Rethinking the Economics of War: The Intersection of Need, Creed, and Greed
Rethinking the Economics of War: The Intersection of Need, Creed, and Greed questions the adequacy of explaining today’s internal armed conflicts purely in terms of economic factors and reestablishes the importance of identity and grievances in creating and sustaining such wars. This collection of essays responds to current works asserting that the income from natural resources is the end and not just a means for warring rebel groups. The study puts greed in its place and restores the importance of deprivation and discrimination as the primary causes of armed conflict within states. Countries studied include Lebanon, Sierra Leone, Angola, the Republic of the Congo, Colombia, and Afghanistan.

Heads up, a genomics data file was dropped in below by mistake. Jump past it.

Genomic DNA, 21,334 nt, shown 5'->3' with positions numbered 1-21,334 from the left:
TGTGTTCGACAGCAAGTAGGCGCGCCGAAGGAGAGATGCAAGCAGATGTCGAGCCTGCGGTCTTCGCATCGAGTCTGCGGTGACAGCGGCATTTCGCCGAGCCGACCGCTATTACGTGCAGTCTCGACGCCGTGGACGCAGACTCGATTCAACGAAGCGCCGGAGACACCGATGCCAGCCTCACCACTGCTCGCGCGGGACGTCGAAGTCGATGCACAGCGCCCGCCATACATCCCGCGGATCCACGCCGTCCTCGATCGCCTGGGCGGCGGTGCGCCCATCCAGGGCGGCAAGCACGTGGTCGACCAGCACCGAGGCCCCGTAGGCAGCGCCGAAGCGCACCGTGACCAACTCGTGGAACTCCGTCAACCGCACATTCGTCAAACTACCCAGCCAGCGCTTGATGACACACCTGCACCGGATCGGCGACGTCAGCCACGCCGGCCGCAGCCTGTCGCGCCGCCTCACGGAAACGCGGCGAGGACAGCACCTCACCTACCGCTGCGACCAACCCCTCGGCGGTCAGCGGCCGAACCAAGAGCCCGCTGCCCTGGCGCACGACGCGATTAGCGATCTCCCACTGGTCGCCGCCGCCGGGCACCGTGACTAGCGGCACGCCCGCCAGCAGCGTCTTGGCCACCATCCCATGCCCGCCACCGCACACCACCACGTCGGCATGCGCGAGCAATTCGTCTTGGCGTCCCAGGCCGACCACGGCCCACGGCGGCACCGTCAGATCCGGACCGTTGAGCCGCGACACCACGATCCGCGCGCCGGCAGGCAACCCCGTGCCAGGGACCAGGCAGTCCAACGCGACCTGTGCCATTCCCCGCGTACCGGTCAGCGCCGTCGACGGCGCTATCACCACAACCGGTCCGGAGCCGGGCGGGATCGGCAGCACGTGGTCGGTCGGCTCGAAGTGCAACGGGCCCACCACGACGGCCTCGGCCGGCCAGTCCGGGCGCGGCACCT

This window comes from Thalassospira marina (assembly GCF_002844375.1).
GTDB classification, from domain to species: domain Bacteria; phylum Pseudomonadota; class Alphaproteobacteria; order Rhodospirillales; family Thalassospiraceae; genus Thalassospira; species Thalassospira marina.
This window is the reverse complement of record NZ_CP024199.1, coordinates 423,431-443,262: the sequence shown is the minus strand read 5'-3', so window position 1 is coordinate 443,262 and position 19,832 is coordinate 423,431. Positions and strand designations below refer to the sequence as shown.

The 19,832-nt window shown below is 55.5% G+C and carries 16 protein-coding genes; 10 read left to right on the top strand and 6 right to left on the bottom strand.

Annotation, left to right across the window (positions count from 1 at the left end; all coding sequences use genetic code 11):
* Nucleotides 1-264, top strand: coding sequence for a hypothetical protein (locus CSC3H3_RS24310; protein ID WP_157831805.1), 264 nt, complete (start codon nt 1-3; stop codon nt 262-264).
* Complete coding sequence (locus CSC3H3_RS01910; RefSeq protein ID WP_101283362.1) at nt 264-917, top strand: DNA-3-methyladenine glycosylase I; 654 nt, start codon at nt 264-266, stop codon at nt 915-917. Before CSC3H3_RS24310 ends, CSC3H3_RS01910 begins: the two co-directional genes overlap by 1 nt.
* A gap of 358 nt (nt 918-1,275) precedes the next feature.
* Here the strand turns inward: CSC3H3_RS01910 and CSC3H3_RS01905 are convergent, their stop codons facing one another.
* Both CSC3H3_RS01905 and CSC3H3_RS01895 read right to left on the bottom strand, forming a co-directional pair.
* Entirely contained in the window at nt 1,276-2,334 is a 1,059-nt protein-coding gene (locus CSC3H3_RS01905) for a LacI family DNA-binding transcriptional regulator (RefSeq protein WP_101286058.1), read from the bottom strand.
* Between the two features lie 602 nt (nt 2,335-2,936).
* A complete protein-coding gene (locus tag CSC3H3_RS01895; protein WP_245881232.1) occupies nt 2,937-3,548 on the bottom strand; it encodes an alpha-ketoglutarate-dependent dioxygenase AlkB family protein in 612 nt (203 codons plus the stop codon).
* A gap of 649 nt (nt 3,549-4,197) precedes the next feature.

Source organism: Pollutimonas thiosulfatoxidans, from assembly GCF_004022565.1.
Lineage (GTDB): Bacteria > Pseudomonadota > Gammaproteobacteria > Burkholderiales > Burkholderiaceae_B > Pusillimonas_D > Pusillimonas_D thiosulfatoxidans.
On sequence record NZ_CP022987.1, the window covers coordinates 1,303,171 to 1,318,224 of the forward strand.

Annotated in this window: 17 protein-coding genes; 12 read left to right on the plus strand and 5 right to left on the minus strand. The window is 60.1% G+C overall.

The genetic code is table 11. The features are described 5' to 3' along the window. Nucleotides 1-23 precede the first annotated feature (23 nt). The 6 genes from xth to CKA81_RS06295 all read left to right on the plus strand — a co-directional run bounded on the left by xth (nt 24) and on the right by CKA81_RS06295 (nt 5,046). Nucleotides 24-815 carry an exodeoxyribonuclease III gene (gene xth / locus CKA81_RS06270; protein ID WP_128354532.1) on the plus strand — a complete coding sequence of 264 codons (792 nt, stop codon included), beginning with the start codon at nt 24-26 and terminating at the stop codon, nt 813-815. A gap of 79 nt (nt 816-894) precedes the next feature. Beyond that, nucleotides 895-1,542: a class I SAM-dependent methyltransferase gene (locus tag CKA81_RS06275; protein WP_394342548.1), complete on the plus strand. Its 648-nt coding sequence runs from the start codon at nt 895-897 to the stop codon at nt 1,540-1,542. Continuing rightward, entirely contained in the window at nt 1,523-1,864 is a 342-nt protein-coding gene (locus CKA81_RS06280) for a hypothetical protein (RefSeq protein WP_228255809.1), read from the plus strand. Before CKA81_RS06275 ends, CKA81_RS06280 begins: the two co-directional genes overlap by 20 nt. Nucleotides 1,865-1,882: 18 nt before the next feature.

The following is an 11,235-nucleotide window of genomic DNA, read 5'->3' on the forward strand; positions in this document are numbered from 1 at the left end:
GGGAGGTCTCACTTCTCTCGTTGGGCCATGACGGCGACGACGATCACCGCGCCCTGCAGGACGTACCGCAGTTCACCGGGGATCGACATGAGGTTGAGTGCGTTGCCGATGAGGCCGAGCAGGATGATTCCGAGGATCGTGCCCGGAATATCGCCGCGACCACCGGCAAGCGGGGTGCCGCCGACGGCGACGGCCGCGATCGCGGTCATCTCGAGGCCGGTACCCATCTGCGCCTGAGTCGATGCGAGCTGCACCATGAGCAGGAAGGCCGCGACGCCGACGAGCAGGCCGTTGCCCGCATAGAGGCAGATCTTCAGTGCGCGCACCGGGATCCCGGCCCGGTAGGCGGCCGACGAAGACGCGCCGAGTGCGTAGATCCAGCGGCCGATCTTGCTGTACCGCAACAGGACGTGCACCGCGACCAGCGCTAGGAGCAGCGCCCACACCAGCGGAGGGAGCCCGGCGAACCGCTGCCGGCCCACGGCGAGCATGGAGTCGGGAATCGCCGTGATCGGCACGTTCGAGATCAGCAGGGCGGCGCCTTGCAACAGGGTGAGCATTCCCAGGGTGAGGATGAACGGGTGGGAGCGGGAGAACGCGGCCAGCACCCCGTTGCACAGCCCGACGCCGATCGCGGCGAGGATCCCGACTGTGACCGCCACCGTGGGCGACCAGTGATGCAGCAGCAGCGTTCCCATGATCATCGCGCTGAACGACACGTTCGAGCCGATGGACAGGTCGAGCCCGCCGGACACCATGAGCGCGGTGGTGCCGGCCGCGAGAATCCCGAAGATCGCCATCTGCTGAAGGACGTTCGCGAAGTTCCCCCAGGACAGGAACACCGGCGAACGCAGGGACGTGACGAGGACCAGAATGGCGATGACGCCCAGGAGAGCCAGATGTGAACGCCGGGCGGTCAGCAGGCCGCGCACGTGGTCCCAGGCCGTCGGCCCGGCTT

Cynthia Arnson is Deputy Director of the Latin American Program at the Woodrow Wilson International Center for Scholars. William Zartman is Jacob Blaustein Professor of International Organizations and Conflict Resolution and Director of the Conflict Management Program at the Johns Hopkins School of Advanced International Studies.